The substrate processing (that is, manufacturing processes of a semiconductor device) will be described with reference to FIG. 8. FIG. 8 is a flow chart schematically illustrating the substrate processing according to the embodiments described herein. A process of forming the sacrificial film 104 (that is, a sacrificial film forming process) and a process of modifying the sacrificial film 104 (that is, a sacrificial film modifying process) according to the substrate processing will be described.

Sacrificial Film Forming Process S110

In the sacrificial film forming process S110, the sacrificial film 104 is formed using a general plasma CVD apparatus. For example, a common parallel plate plasma type substrate processing apparatus (plasma CVD apparatus) is used to form the sacrificial film 104. Therefore, the description of the plasma CVD apparatus of forming the sacrificial film 104 will be omitted.

First, the substrate 100 in the processing state shown in FIG. 1A is transferred (loaded) into the plasma CVD apparatus. Therefore, the control electrode 101, the pedestal 102 and the counter electrode 103 are formed on the substrate 100.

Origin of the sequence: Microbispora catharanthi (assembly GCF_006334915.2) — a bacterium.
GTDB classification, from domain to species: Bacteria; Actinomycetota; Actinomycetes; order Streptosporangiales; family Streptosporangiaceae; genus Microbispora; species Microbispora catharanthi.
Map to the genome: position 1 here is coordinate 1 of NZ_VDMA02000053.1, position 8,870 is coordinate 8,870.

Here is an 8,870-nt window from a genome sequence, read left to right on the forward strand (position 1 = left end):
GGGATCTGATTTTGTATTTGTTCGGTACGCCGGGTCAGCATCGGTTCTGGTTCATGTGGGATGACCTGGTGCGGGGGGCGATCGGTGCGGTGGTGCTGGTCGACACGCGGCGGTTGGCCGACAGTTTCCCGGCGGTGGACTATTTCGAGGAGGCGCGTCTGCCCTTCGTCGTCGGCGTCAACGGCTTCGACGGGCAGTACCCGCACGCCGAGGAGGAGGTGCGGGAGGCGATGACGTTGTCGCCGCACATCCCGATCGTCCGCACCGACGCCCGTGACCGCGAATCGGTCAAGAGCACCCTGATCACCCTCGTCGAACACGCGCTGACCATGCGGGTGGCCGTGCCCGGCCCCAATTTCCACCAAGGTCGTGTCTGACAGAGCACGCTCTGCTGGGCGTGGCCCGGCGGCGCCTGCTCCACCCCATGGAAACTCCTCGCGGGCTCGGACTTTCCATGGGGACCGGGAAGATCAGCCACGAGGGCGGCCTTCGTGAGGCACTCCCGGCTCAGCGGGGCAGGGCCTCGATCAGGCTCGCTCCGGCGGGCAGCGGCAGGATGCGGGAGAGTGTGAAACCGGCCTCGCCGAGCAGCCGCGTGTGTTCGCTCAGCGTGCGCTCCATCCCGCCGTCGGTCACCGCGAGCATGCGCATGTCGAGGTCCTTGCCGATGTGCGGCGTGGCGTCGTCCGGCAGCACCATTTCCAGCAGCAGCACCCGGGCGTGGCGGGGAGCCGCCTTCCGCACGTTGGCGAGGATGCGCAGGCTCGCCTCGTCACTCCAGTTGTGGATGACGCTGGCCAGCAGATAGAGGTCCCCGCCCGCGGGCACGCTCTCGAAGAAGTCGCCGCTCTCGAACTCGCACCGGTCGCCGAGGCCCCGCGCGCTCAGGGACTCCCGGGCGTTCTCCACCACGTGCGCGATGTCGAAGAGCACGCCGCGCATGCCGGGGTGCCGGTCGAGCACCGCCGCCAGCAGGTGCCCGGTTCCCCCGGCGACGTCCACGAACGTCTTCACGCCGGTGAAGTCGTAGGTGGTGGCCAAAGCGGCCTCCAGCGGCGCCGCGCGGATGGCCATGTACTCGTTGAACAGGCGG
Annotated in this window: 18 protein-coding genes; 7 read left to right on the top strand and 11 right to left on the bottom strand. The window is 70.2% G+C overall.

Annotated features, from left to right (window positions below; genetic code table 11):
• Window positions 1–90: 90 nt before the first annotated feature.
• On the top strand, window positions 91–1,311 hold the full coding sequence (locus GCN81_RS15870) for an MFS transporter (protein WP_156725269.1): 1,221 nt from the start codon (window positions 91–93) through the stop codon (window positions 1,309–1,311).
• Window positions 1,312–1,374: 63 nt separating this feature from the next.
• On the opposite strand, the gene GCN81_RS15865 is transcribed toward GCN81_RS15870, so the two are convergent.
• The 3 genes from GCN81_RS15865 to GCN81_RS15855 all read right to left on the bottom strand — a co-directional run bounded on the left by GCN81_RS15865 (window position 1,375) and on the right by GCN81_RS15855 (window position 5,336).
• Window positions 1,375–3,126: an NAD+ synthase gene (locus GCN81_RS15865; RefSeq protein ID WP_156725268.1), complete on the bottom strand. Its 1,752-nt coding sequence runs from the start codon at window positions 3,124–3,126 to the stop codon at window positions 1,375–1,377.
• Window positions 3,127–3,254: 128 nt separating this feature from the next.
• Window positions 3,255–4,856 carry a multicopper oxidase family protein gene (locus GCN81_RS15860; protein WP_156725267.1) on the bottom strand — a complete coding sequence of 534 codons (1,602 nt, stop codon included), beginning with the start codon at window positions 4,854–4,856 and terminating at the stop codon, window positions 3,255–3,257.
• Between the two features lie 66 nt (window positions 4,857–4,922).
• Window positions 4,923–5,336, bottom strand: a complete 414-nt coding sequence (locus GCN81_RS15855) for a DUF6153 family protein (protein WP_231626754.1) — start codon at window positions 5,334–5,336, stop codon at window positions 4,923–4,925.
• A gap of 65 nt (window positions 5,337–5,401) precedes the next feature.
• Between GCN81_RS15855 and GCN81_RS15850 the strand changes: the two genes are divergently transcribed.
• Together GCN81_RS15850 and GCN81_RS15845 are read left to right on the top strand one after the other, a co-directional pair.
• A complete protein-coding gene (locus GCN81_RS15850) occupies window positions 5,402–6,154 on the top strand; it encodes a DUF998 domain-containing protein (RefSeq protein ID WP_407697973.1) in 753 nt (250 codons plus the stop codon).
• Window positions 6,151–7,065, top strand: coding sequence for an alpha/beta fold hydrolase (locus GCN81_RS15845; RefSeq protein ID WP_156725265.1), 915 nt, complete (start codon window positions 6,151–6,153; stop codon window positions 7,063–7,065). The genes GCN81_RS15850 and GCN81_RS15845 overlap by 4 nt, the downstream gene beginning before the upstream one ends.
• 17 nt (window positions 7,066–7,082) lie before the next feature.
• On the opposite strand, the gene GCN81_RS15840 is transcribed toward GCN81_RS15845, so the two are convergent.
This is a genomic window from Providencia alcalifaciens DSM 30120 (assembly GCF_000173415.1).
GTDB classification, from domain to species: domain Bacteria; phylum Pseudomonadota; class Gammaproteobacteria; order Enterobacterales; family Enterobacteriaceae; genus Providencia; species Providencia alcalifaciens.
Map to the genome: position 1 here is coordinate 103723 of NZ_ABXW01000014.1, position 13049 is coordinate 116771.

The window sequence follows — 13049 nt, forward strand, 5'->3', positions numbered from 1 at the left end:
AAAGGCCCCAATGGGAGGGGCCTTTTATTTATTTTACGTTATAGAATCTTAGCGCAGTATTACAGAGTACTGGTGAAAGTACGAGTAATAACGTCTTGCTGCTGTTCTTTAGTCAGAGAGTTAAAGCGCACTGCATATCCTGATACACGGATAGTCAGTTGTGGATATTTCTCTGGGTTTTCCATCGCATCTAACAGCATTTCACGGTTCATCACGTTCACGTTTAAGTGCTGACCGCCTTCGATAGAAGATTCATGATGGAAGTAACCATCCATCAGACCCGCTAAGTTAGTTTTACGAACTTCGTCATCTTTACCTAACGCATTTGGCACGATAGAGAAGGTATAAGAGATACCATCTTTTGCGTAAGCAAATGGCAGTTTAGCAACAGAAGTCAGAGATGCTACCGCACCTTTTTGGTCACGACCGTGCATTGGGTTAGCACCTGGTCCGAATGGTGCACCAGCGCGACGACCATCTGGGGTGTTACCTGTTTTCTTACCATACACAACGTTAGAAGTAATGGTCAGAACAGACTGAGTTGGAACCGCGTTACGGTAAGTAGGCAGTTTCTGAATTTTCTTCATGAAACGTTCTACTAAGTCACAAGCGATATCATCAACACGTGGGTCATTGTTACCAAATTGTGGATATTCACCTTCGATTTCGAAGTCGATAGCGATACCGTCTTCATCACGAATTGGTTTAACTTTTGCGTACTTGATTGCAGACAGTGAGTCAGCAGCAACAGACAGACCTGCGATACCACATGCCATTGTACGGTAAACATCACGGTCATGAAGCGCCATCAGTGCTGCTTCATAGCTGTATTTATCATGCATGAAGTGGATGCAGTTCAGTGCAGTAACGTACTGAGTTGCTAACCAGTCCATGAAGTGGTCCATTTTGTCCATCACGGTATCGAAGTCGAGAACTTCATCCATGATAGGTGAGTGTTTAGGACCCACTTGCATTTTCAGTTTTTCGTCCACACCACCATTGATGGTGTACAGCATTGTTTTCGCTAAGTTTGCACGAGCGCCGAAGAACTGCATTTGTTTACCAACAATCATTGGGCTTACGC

After the substrate 100 is loaded and the substrate 100 is heated to a predetermined temperature, the silicon-containing gas and the oxygen-containing gas are supplied to the process chamber. The silicon-containing gas contains impurities such as carbon (C) components and boron (B) components. For example, tetraethyl orthosilicate (Si(OC2H5)4, also referred to as “TEOS”) gas may be used as the silicon-containing gas. For example, the oxygen (O2) gas may be used as the oxygen-containing gas.

The TEOS gas and the O2 gas supplied to the process chamber react with each other to form the sacrificial film 104 on a portion of the substrate 100, the control electrode 101, the pedestal 102 and the counter electrode 103. As shown in FIG. 5, the sacrificial film 104 formed in the sacrificial film forming process S110 is a carbon-containing SiO2 film containing silicon components and the carbon components originally contained in the TEOS gas and oxygen (O) components originally contained in the O2 gas. Instead of the TEOS gas, a gas containing the silicon components and the boron components may be used as the silicon-containing gas. When the gas containing the silicon components and the boron components is used, in FIG. 5, a boron-containing SiO2 film containing the boron components is formed in place of the carbon components.

After a predetermined time elapses and a carbon-containing SiO2 film with a desired thickness is formed, the supply of each of the process gases is stopped.

Sacrificial Film Modifying Process S120